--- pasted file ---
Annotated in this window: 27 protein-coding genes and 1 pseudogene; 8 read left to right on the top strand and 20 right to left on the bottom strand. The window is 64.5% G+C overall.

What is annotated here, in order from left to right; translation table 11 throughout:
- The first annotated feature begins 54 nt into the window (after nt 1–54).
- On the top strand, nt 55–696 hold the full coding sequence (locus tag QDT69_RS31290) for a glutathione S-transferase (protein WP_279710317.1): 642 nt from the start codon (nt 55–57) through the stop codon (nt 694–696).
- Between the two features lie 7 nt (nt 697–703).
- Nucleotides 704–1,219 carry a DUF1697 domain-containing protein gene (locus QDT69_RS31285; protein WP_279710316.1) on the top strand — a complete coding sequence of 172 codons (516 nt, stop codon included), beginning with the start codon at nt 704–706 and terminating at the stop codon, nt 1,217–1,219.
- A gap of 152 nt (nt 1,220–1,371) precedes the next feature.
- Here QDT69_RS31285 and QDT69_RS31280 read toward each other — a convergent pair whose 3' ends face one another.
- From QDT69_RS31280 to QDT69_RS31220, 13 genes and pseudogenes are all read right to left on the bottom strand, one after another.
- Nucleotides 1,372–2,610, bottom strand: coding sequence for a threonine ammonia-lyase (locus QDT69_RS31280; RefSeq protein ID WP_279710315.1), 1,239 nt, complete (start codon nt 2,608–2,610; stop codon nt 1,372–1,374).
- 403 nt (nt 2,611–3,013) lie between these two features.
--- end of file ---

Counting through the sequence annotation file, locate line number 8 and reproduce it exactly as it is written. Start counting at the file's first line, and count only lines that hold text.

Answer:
- Here QDT69_RS31285 and QDT69_RS31280 read toward each other — a convergent pair whose 3' ends face one another.